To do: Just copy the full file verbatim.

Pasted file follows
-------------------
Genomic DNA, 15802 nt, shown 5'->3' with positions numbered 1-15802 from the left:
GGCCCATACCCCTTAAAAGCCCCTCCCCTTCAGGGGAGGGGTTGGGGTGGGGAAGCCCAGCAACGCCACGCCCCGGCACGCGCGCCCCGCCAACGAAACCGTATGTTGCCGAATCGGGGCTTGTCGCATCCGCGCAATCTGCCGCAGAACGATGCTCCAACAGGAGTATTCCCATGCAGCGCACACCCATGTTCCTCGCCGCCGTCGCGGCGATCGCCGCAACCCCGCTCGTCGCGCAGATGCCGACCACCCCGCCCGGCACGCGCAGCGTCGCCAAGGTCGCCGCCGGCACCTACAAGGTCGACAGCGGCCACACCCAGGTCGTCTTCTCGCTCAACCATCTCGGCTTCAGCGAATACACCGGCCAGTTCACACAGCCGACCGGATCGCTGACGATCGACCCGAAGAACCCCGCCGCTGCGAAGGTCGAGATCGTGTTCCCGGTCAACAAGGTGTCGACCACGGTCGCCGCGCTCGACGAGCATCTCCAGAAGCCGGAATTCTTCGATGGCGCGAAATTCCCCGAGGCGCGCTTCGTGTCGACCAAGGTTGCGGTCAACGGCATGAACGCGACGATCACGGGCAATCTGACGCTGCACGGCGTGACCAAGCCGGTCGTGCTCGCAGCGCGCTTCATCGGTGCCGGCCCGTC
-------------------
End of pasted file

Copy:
Genomic DNA, 15802 nt, shown 5'->3' with positions numbered 1-15802 from the left:
GGCCCATACCCCTTAAAAGCCCCTCCCCTTCAGGGGAGGGGTTGGGGTGGGGAAGCCCAGCAACGCCACGCCCCGGCACGCGCGCCCCGCCAACGAAACCGTATGTTGCCGAATCGGGGCTTGTCGCATCCGCGCAATCTGCCGCAGAACGATGCTCCAACAGGAGTATTCCCATGCAGCGCACACCCATGTTCCTCGCCGCCGTCGCGGCGATCGCCGCAACCCCGCTCGTCGCGCAGATGCCGACCACCCCGCCCGGCACGCGCAGCGTCGCCAAGGTCGCCGCCGGCACCTACAAGGTCGACAGCGGCCACACCCAGGTCGTCTTCTCGCTCAACCATCTCGGCTTCAGCGAATACACCGGCCAGTTCACACAGCCGACCGGATCGCTGACGATCGACCCGAAGAACCCCGCCGCTGCGAAGGTCGAGATCGTGTTCCCGGTCAACAAGGTGTCGACCACGGTCGCCGCGCTCGACGAGCATCTCCAGAAGCCGGAATTCTTCGATGGCGCGAAATTCCCCGAGGCGCGCTTCGTGTCGACCAAGGTTGCGGTCAACGGCATGAACGCGACGATCACGGGCAATCTGACGCTGCACGGCGTGACCAAGCCGGTCGTGCTCGCAGCGCGCTTCATCGGTGCCGGCCCGTC